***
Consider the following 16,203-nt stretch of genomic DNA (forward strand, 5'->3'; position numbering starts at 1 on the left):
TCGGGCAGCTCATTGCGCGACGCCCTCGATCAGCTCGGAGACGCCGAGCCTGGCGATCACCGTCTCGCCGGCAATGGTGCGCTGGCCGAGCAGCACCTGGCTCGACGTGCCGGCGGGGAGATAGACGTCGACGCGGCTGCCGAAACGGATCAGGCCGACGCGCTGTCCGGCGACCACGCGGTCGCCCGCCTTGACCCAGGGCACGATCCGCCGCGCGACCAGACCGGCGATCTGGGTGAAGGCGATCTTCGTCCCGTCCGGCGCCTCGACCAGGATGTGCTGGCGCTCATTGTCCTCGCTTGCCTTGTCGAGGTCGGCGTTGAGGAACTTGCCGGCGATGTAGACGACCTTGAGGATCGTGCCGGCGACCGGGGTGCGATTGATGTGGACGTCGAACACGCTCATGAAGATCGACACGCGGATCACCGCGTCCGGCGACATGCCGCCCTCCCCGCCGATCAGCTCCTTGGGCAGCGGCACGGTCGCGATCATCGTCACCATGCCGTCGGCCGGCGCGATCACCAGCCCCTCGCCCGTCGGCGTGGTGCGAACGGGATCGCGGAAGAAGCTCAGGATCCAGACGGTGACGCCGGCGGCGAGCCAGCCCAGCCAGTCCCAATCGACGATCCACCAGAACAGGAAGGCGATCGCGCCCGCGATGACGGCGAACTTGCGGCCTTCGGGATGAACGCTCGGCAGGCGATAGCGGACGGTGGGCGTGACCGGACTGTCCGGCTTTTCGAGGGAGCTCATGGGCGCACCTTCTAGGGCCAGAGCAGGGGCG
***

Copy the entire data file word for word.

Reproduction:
Consider the following 16,203-nt stretch of genomic DNA (forward strand, 5'->3'; position numbering starts at 1 on the left):
TCGGGCAGCTCATTGCGCGACGCCCTCGATCAGCTCGGAGACGCCGAGCCTGGCGATCACCGTCTCGCCGGCAATGGTGCGCTGGCCGAGCAGCACCTGGCTCGACGTGCCGGCGGGGAGATAGACGTCGACGCGGCTGCCGAAACGGATCAGGCCGACGCGCTGTCCGGCGACCACGCGGTCGCCCGCCTTGACCCAGGGCACGATCCGCCGCGCGACCAGACCGGCGATCTGGGTGAAGGCGATCTTCGTCCCGTCCGGCGCCTCGACCAGGATGTGCTGGCGCTCATTGTCCTCGCTTGCCTTGTCGAGGTCGGCGTTGAGGAACTTGCCGGCGATGTAGACGACCTTGAGGATCGTGCCGGCGACCGGGGTGCGATTGATGTGGACGTCGAACACGCTCATGAAGATCGACACGCGGATCACCGCGTCCGGCGACATGCCGCCCTCCCCGCCGATCAGCTCCTTGGGCAGCGGCACGGTCGCGATCATCGTCACCATGCCGTCGGCCGGCGCGATCACCAGCCCCTCGCCCGTCGGCGTGGTGCGAACGGGATCGCGGAAGAAGCTCAGGATCCAGACGGTGACGCCGGCGGCGAGCCAGCCCAGCCAGTCCCAATCGACGATCCACCAGAACAGGAAGGCGATCGCGCCCGCGATGACGGCGAACTTGCGGCCTTCGGGATGAACGCTCGGCAGGCGATAGCGGACGGTGGGCGTGACCGGACTGTCCGGCTTTTCGAGGGAGCTCATGGGCGCACCTTCTAGGGCCAGAGCAGGGGCG